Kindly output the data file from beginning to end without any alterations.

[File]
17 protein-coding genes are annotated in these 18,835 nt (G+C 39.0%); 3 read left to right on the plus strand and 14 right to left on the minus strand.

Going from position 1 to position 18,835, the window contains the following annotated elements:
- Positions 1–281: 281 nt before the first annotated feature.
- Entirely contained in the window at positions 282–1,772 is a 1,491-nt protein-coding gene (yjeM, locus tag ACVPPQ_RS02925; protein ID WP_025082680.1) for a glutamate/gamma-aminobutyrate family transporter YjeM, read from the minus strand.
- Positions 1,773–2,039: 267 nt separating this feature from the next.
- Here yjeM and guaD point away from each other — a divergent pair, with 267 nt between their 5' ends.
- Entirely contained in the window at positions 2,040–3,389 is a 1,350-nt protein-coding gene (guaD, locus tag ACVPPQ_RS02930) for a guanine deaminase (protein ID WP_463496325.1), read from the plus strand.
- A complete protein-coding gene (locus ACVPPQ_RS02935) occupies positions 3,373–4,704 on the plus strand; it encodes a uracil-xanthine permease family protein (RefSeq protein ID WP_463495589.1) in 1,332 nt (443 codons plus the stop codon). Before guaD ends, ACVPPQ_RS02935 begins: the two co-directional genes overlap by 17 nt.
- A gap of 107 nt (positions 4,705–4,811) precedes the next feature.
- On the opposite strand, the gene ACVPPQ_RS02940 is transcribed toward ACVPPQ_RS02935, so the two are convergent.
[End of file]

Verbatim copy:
17 protein-coding genes are annotated in these 18,835 nt (G+C 39.0%); 3 read left to right on the plus strand and 14 right to left on the minus strand.

Going from position 1 to position 18,835, the window contains the following annotated elements:
- Positions 1–281: 281 nt before the first annotated feature.
- Entirely contained in the window at positions 282–1,772 is a 1,491-nt protein-coding gene (yjeM, locus tag ACVPPQ_RS02925; protein ID WP_025082680.1) for a glutamate/gamma-aminobutyrate family transporter YjeM, read from the minus strand.
- Positions 1,773–2,039: 267 nt separating this feature from the next.
- Here yjeM and guaD point away from each other — a divergent pair, with 267 nt between their 5' ends.
- Entirely contained in the window at positions 2,040–3,389 is a 1,350-nt protein-coding gene (guaD, locus tag ACVPPQ_RS02930) for a guanine deaminase (protein ID WP_463496325.1), read from the plus strand.
- A complete protein-coding gene (locus ACVPPQ_RS02935) occupies positions 3,373–4,704 on the plus strand; it encodes a uracil-xanthine permease family protein (RefSeq protein ID WP_463495589.1) in 1,332 nt (443 codons plus the stop codon). Before guaD ends, ACVPPQ_RS02935 begins: the two co-directional genes overlap by 17 nt.
- A gap of 107 nt (positions 4,705–4,811) precedes the next feature.
- On the opposite strand, the gene ACVPPQ_RS02940 is transcribed toward ACVPPQ_RS02935, so the two are convergent.